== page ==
In addition to OCD, other disorders were reported in 12 of the 33 knees (36%) on the original MR scan. These included seven tears of the medial and five of the lateral meniscus. Only six of these abnormalities had been seen arthroscopic ally and treated accordingly. No evidence of a meniscal tear was found on arthroscopy in the remaining six knees. Three of these reported tears of the medial meniscus were in knees which had grade-IV lesions. The remaining three knees with reported meniscal tears had no evidence of a tear and a stable OCD lesion and could therefore have been managed conservatively.

The arthroscopies were carried out at a mean of 18 weeks (1 day to 58 weeks) after MRI. This interval was thought to be too long in several cases. The accuracy of the MRI report may be improved by shortening the time interval between the scan and the arthroscopy.


Osteochondritis of the knee can be diagnosed by plain radiographs alone,1-3,7 but they are poor at establishing the stability of the lesion or the state of the overlying cartilage.3,6-8

Arthroscopy has been regarded as the procedure of choice for assessing these legions. MRI, however, is non-- invasive, uses non-ionising radiation and has been reported to allow accurate grading and determination of the stability of the lesion.2-4,6-9 This is particularly important in juvenile OCD.

The treatment depends on the grade of the lesion. All grade-III and grade-IV lesions require surgical intervention either to fix internally or to remove the fragment.3,6 Grade-I and some grade-II lesions can be treated conservatively by limitation of activities and observation.3,6 One study reported a healing rate of 81% in lesions in juveniles treated in this way.4

The aim of MRI is to determine the stability of the lesion and differentiate those which need surgery from those which can be treated conservatively.

In our study, the initial report by experienced radiologists implied the presence of an unstable lesion in many knees. Subsequent arthroscopy, however, revealed that often these knees had stable grade-I lesions. In only 45% of cases did the initial report agree with the arthroscopic findings. Our radiologists regarded the presence of a high signal line behind the lesion on the T2-weighted image to indicate the presence of synovial fluid implying an unstable lesion. We were able to improve the accuracy to 85% by adhering strictly to the criteria of Dipaola et al3 when the MR scans were reviewed by a 'blinded' radiologist. A lesion can only be graded as an unstable grade-III flap lesion when the high signal line behind the lesion on the T2-weighted image is associated with a breach in the articular cartilage.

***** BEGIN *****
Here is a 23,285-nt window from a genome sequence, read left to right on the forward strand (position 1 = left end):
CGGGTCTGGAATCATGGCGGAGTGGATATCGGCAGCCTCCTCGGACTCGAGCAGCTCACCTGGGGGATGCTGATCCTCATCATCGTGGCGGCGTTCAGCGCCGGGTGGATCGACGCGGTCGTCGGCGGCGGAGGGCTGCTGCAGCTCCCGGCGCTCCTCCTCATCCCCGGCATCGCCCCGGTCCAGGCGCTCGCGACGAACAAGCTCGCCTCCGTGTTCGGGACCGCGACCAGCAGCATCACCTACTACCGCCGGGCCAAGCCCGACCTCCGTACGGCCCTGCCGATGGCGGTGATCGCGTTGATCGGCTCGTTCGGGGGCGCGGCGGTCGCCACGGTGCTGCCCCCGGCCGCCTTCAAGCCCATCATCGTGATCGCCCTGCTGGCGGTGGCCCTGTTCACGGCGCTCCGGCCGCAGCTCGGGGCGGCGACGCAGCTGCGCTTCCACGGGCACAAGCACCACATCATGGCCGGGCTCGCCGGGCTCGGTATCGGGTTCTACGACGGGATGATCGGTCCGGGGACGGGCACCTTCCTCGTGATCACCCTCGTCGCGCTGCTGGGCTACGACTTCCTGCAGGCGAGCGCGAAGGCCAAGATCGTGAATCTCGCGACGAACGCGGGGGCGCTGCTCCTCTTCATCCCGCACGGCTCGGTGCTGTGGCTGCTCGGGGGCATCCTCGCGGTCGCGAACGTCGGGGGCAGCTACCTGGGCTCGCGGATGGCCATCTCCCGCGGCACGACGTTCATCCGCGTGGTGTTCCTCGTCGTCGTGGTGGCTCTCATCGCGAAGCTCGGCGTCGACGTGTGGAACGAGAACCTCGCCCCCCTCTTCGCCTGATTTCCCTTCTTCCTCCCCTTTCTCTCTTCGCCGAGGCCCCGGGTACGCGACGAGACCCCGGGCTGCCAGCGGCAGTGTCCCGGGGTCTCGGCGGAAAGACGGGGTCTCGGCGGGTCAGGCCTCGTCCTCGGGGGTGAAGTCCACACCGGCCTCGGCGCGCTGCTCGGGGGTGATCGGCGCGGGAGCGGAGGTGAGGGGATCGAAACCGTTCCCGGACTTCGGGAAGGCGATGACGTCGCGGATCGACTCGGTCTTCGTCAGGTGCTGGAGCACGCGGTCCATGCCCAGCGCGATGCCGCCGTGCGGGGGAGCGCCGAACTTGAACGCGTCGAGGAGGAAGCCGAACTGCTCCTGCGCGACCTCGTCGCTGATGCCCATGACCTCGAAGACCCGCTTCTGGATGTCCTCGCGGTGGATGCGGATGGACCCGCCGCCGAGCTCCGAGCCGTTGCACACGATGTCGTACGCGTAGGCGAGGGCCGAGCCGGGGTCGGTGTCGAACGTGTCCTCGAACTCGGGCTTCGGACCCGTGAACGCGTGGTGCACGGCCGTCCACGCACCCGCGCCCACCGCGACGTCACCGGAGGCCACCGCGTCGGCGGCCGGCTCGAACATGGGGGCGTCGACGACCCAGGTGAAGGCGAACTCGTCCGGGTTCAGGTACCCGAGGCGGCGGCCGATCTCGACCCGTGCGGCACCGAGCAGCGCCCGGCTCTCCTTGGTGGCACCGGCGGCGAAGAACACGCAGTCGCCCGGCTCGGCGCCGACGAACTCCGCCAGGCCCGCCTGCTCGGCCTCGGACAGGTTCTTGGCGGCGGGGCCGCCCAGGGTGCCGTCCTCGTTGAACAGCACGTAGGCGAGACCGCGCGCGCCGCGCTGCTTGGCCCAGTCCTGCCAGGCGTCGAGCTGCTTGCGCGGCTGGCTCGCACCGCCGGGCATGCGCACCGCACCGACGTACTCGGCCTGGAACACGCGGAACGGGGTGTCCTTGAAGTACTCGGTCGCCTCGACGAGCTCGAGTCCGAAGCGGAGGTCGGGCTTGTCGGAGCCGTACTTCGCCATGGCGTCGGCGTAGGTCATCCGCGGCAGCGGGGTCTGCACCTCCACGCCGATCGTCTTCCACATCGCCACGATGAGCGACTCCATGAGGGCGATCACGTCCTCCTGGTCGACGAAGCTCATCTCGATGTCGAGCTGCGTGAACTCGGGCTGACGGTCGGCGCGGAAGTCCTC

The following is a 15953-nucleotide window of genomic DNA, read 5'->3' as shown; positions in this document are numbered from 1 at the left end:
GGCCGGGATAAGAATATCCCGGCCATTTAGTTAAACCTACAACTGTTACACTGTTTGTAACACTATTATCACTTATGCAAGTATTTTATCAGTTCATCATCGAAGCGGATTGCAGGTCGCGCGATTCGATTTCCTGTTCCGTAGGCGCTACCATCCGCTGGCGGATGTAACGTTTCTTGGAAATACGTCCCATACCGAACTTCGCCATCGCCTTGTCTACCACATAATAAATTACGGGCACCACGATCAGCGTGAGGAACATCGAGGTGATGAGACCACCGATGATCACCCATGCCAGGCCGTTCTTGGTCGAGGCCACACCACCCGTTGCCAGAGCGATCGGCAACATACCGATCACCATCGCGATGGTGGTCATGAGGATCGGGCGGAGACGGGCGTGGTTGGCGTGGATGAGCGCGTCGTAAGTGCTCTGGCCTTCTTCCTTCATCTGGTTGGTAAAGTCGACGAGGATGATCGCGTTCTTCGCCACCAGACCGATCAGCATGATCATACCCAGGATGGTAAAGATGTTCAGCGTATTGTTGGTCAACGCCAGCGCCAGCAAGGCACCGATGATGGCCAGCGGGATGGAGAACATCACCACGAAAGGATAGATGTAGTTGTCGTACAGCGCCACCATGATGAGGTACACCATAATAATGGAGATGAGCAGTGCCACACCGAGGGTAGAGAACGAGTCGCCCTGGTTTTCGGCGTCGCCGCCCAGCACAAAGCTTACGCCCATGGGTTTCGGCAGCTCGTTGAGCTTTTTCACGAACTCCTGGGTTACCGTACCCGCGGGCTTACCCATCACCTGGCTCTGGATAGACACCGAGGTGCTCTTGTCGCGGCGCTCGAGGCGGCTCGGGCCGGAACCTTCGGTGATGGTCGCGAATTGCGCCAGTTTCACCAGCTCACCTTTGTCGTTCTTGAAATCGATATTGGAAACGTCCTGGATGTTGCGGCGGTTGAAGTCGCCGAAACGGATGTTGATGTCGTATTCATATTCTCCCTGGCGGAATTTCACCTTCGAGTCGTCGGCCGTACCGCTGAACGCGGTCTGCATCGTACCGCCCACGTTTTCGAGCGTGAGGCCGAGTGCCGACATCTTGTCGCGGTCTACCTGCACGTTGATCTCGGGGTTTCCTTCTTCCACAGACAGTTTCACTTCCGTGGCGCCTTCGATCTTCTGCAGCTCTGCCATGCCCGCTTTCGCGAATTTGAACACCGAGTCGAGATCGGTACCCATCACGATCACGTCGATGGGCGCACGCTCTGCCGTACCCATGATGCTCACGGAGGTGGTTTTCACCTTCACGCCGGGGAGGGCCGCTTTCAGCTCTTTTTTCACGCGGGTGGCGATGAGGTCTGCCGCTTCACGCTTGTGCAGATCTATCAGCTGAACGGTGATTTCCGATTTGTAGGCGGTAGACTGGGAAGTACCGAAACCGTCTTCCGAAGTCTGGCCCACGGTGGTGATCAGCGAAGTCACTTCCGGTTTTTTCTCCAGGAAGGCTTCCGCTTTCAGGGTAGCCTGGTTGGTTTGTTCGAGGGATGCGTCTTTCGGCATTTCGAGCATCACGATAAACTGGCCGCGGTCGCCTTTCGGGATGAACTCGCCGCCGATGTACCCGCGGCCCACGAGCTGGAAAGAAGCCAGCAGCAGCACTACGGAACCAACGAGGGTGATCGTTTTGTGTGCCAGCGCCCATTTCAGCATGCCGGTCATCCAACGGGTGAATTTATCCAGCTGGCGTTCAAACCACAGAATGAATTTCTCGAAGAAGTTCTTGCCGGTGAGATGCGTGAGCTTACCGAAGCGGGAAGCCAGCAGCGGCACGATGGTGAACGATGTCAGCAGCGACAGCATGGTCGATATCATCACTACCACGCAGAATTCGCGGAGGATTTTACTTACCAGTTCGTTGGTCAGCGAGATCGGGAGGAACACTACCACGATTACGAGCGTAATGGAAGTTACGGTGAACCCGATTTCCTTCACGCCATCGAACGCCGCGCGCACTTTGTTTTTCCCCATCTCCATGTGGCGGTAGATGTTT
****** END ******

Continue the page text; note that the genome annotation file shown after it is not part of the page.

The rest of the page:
The significance and interpretation of the high signal line behind the lesion on T2 images have been discussed in several studies.2,3,5-9 De Smet et al8,9 described four MRI signs suggestive of instability of an OCD lesion of the knee and talus. The commonest sign of instability was a high signal line on T2-weighted images behind the lesion. This occurred in 72% of all unstable lesions in their study.9 Others have suggested that this high signal line indicates the presence of synovial fluid which has tracked through a breach in the cartilage to lie behind the lesion.3,6,7 They concluded that such a lesion would be unstable and would not heal without surgical intervention. Both studies of De Smet et al 8,9 and that of Mesgarzadeh et al7 however, reported lesions with a high signal line on the T2-weighted image which were subsequently shown to be stable at arthroscopy.

Two recent studies have suggested that the appearance of a high signal line on the T2-weighted image does not mean a poor prognosis for the lesion.2,4 This high signal line may represent vascular granulation tissue and hence a healing response. Only if this high signal line is associated with a break in the articular cartilage can it be said to represent synovial fluid (Figs 2 and 3). Yoshida et al4 reported nine of 16 lesions with a high signal line on the T2-weighted image which subsequently healed spontaneously. In their study the presence of a double line predicted irreversible change and a poor prognosis (Fig. 4). Bohndorf2 also suggested that a high signal line behind the lesion does not always suggest instability. He recommended the use of intravenous gadolinium enhancement to differentiate between synovial fluid and vascular granulation tissue. After intravenous contrast, enhancement of granulation tissue can be distinguished from synovial fluid, which does not enhance. This method can also demonstrate the vascularity of the lesion.

We agree with Bohndorf2 and Yoshida et al4 that the presence of a high signal line behind the lesion is not necessarily a poor prognostic indicator. We suggest that this line can only be due to synovial fluid if there is a breach in the articular cartilage seen on T1-weighted images. If there is no such breach the lesion can be treated conservatively since healing may occur without surgery.